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Christian Conservative, Seattle Liberals Favored in Gov. Primaries

September 13, 1996

OLYMPIA, Wash. (AP) _ Seven months after Gov. Mike Lowry bailed out of his re-election bid amid sexual harassment allegations, the race to succeed him could come down to a contest between a minority Democrat and a conservative Christian woman who vows to hire only ``wise and godly″ people.

In a tight and volatile race, the apparent front-runner on the Republican side is Ellen Craswell, leader of the state’s Christian conservative movement. And the liberal leaders of Washington’s biggest city and county appear to be ahead on the Democratic side.

If she wins the GOP nomination, Craswell, the first woman leader of the state Senate, will probably end up facing Norm Rice, Seattle’s black mayor, or King County Executive Gary Locke, a son of Chinese immigrants, in the general election.

Lowry, a liberal Democrat, abandoned his re-election campaign in February after the allegations from a top female aide sent his poll numbers into the basement. His departure left a gaping hole in the political picture leading up to Tuesday’s primary elections.

The state, with an 89 percent white population, has never elected a minority to statewide office. While women have won many other statewide offices, only Dixy Lee Ray became governor, losing her 1980 bid for a second four-year term.

Craswell, a 16-year veteran of the Legislature and the state’s foremost opponent of abortion, has waged an unusual low-tech, low-budget campaign. She eschewed media advertising in favor of thousands of huge roadside signs, a letter-writing campaign and networking among evangelical churches.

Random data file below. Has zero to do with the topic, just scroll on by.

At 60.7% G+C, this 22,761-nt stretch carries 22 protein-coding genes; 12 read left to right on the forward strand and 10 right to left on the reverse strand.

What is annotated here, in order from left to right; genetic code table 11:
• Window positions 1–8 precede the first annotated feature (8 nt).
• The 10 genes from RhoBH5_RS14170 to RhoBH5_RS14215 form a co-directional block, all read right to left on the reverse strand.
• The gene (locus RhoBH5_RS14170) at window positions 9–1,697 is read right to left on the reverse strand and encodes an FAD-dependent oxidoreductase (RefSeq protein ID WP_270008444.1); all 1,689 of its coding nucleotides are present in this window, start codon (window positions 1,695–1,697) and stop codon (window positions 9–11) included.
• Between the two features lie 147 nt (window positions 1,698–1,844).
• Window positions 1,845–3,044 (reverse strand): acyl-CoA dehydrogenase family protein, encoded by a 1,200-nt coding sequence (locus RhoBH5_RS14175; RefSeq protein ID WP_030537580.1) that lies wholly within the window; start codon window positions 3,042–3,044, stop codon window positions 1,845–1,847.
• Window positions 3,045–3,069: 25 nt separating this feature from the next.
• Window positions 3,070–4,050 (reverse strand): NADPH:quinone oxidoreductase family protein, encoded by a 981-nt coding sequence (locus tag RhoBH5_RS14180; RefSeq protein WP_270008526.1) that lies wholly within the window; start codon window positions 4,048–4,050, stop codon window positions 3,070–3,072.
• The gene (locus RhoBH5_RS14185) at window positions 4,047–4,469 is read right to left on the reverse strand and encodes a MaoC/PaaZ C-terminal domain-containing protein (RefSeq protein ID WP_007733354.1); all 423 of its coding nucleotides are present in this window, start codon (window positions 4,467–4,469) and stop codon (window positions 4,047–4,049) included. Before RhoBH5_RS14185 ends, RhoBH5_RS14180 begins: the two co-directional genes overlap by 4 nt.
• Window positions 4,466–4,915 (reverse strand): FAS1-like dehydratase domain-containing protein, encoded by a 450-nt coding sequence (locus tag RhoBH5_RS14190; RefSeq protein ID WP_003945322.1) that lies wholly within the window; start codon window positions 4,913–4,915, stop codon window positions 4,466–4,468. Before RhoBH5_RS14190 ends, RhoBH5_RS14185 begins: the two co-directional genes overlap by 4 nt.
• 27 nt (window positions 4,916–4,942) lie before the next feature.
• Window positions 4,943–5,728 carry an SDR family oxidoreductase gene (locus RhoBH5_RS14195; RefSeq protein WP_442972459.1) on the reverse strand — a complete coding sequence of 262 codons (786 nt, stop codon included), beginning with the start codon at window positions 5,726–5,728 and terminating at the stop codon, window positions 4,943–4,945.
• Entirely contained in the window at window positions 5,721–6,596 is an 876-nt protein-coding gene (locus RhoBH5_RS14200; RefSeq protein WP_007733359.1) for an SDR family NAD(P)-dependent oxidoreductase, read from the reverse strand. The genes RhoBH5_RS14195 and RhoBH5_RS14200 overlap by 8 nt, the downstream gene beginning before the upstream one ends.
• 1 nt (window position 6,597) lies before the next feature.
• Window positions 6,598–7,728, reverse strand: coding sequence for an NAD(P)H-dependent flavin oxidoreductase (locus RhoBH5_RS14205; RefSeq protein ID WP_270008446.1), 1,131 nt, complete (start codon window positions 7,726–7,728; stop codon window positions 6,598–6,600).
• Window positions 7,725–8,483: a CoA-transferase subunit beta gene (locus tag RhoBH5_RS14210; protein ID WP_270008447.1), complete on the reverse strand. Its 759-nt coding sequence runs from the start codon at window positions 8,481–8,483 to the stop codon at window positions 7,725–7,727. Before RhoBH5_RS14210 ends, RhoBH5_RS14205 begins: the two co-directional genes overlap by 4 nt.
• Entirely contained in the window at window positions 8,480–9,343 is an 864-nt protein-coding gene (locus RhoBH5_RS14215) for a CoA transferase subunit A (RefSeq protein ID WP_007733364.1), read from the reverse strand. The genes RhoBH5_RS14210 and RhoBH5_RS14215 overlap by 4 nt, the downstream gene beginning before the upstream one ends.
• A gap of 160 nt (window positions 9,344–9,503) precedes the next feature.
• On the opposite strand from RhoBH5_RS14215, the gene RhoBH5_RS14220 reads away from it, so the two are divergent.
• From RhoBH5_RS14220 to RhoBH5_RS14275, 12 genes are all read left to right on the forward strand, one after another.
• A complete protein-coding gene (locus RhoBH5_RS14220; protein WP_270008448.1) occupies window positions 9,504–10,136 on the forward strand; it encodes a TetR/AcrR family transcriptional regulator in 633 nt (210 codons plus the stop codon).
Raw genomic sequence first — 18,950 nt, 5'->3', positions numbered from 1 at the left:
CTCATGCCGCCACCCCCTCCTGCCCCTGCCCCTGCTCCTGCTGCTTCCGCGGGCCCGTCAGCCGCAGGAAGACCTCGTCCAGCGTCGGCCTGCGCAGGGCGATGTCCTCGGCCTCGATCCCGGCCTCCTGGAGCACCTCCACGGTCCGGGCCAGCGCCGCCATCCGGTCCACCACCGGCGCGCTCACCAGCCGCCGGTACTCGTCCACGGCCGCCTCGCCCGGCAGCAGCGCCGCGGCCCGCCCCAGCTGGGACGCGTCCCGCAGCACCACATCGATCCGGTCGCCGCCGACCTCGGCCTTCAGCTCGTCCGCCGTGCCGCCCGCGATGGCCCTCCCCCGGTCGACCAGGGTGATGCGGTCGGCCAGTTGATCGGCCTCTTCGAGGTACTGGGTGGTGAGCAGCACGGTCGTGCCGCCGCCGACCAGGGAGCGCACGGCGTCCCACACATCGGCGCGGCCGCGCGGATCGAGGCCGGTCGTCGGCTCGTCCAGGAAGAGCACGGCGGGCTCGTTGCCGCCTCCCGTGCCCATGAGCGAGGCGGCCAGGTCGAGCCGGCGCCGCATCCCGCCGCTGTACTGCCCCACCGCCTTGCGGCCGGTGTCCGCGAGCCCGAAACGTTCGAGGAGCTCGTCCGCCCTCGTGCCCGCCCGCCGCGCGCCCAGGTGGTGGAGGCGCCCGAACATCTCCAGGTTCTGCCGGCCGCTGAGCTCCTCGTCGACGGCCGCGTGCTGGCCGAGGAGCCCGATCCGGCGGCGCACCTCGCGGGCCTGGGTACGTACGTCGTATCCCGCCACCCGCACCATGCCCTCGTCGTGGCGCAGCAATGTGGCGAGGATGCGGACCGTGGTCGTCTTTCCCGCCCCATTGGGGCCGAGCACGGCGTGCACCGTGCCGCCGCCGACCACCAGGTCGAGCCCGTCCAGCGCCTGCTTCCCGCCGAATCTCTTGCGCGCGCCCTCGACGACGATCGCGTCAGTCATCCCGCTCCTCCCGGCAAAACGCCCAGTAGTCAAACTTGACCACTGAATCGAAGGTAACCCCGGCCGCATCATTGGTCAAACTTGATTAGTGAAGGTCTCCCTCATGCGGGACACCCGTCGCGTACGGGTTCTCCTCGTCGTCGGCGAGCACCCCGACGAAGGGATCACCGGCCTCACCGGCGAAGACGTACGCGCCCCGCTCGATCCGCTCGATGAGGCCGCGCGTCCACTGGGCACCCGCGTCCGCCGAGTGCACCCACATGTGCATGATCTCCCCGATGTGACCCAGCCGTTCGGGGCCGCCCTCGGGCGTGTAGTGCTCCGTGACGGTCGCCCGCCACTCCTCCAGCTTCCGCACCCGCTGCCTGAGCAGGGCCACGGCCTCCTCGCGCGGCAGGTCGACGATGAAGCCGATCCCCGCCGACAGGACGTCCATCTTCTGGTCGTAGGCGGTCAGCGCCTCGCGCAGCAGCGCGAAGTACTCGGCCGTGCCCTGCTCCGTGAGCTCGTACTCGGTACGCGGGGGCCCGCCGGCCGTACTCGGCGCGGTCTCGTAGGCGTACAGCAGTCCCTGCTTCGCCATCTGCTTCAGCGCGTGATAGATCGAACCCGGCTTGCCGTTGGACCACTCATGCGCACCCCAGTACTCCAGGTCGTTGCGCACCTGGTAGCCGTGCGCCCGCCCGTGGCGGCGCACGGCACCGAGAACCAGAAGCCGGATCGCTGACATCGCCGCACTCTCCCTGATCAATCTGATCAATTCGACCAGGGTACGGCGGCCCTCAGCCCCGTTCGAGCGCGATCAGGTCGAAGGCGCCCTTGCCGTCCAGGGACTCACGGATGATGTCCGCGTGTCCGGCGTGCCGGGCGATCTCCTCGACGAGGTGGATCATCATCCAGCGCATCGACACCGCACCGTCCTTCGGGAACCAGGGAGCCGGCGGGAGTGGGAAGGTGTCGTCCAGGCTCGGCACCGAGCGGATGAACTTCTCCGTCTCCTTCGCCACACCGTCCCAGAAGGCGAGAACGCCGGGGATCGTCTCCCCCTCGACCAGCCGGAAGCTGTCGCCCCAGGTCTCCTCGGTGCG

Craswell claims 13,000 active volunteers in what she calls a biblically inspired grassroots campaign. The effort has a hierarchy _ including a prayer chairman _ in each legislative district.

Most polls have shown her in the lead for the GOP nomination against Norm Maleng, the King County prosecutor who has twice lost statewide races; state House Majority Leader Dale Foreman, a Harvard-educated lawyer and orchardist; and Jim Waldo, a Tacoma attorney making his first bid for office after directing the U.S. Senate campaigns of Slade Gorton and Dan Evans.

Waldo accused Craswell earlier this month of blurring the line between church and state and objected to her vow to hire only ``wise and godly″ people. She replied that she would have no religious litmus test for her administration but would pick people who were moral and ``godly with a small G.″

Craswell has proposed deep spending cuts and a rollback of the state’s business and property taxes. She said she doesn’t mind being called a radical: ``It’s going to take someone who’s willing to rock the boat.″

Rice and Locke, well-known after years in Seattle politics, quickly jumped into the Democratic race after Lowry’s surprise decision. Former Rep. Jay Inslee, running as a not-from-Seattle moderate, Seattle business owner Bryan Zetlen and Ephrata physician Mohammad Said also seek the nomination.

Locke and Rice have similar left-of-center views and identical campaign themes of fighting crime, improving schools and boosting jobs. Lowry has not endorsed either man, but his 1992 campaign manager is directing Rice’s effort.

Rice is the immediate past president of the U.S. Conference of Mayors and sat with Hillary Rodham Clinton when the president gave his State of the Union Address this year. Since 1989, he has been mayor of a city that regularly appears on lists of the most livable cities.

In Washington, voters do not register by party and may vote for any person on the ballot.

Tuesday’s primary is one of the latest of the season and gives nominees just seven weeks to run an all-out general election campaign.

Voters also are picking the Democratic challengers for the state’s six Republican freshmen in Congress, a group that includes George Nethercutt, who knocked off House Speaker Tom Foley in the GOP landslide two years ago.

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